The latest kink in Meric Gertler’s routine makes him grimace: He almost never walks to work these days.
Two weeks ago, the University of Toronto’s new president moved from his family’s Annex home to the president’s residence in Rosedale. It’s the farthest from campus he has lived in 29 years, and he worries it may disrupt another fixture of his calendar – three weekly evening workouts with a trainer at the Miles Nadal Jewish Community Centre.
After a month as president, a yellow parking ticket pinned to the windshield of his Volvo station wagon said it all: his car still went unrecognized in its reserved space outside his office.
Dr. Gertler is an urban creature, having spent most of his life observing cities. He built his career as an economic geographer, probing why prosperity and innovation clusters in certain urban regions, and his reputation as a civic thinker breeds expectations that he will deepen the university’s ties with the city.
To many, it came as little surprise when Dr. Gertler was chosen as the U of T’s new mayor.
The university is a small city inside the country’s largest metropolis, host to more than 80,000 students and 18,000 faculty and staff. More than two-thirds of its students are concentrated at the downtown St. George campus, but its growth is mostly at the school’s evolving campuses in Scarborough and Mississauga – “East and West” in administrator shorthand. For generations, the main campus has been a fixture in many residents’ image of the city.
Dr. Gertler now enters a critical juncture for the university, which has a $28.5-million annual structural deficit and a “differentiation” mandate from the province, pressing him to show how the university will strike its balance between research and teaching in the years to come. He must keep U of T on a global cutting edge without losing sight of the need to nurture undergraduates or to help strengthen the fabric of Toronto.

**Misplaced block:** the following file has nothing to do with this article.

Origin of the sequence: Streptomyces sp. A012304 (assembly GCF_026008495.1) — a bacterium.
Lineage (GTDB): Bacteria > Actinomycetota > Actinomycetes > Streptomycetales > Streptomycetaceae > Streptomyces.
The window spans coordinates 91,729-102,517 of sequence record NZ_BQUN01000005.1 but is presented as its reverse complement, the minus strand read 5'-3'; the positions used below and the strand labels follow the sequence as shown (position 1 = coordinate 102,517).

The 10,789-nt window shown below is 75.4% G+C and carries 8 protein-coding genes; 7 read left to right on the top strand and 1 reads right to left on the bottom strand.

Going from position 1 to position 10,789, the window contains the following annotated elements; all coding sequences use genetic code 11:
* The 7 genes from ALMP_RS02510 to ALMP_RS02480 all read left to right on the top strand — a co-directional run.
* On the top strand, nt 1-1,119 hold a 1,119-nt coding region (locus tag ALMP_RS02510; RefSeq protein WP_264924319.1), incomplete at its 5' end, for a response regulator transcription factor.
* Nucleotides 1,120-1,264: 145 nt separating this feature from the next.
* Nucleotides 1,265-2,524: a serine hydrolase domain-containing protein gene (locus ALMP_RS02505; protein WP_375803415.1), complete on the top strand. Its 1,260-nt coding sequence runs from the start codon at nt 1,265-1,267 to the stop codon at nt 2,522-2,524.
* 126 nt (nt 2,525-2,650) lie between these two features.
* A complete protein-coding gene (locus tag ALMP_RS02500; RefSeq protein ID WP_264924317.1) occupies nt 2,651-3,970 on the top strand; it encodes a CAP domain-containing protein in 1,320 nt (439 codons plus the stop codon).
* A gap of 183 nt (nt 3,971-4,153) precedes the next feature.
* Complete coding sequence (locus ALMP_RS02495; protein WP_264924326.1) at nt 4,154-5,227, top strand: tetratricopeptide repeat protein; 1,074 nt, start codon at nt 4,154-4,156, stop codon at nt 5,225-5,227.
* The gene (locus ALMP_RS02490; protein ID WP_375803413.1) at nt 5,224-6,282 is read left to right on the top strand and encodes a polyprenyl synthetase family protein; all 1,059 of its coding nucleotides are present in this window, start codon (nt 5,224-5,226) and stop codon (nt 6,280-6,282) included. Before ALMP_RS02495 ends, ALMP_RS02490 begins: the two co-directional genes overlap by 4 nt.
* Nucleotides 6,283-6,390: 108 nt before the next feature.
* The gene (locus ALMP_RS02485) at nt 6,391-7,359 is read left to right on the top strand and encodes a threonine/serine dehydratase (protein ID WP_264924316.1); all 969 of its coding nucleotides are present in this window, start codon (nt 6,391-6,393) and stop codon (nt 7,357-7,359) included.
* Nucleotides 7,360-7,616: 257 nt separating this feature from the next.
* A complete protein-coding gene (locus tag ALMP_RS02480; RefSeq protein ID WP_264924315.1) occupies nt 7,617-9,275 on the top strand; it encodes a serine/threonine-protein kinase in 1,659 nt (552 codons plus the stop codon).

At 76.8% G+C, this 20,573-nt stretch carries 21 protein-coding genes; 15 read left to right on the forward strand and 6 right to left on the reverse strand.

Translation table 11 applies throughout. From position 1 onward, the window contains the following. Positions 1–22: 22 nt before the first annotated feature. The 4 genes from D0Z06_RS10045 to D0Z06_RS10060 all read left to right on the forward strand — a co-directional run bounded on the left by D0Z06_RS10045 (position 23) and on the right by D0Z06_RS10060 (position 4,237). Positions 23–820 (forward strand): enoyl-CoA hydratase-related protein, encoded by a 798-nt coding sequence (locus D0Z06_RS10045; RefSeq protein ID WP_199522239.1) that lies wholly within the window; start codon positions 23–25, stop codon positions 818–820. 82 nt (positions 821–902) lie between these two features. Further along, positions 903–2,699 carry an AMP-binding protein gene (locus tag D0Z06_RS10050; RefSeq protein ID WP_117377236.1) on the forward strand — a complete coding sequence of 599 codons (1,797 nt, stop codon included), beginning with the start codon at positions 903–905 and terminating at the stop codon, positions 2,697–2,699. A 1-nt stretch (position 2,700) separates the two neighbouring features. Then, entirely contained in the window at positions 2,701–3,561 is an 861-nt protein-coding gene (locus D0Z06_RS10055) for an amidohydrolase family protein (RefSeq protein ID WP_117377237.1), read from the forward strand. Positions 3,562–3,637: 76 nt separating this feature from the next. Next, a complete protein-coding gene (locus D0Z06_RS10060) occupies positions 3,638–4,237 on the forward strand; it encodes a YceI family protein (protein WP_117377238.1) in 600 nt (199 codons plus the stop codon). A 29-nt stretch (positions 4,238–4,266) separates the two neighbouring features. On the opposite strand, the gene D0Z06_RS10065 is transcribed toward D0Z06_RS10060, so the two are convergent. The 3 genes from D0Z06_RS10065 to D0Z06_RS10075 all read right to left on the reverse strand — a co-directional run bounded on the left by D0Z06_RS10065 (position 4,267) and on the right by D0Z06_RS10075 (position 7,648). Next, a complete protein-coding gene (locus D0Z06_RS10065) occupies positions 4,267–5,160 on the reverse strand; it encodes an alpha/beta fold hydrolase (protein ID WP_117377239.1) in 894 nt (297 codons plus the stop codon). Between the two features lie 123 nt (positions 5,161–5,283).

For one week in early December, The Globe and Mail shadowed Dr. Gertler as he navigated U of T’s vast enterprise, a month into his new job. Collegial by nature, he wields his considerable influence carefully and calmly, with an even demeanour, and is a stickler for politeness and punctuality. But where he was once inclined to drive change by setting a direction and not giving ground, he now calls himself a “convenor of the conversation” who has learned to “slow down and take the time to get people to buy in” to new plans.
The way Dr. Gertler chooses to tackle these issues could chart a course for Canadian universities.
It is a hallmark of university presidents to consult widely before acting, and Dr. Gertler is cut from an academic’s cloth. So far, he’s been cautious, but his “listening phase” may be nearing its end. At this key moment for U of T, many people will look to him to speak out. Will he be the voice the university needs?
At 2:37 p.m. on a December afternoon, Dr. Gertler sits at the head of the modest boardroom table in his orderly, elegant office. It is the school’s situation room and he is breaking the first bad news of his administration to eight senior staff. A $19-million hole has just been punched in U of T’s future budgets.
Twenty minutes earlier, Ontario’s higher education ministry informed him in a phone call it would change the way universities can charge student fees. What will be a triumph for student leaders will cost U of T $3-million annually starting next fall, and another $16-million each year from 2016. In the school’s nearly $2-billion budget, that money brought new faculty hires, room for more students in popular courses and study-abroad opportunities.
“It’s truly disappointing news,” a subdued Dr. Gertler tells his staff. “I’ll let you draw your own conclusions as to the logic that is driving this. It’s hard to reconcile with building a world-class university system.”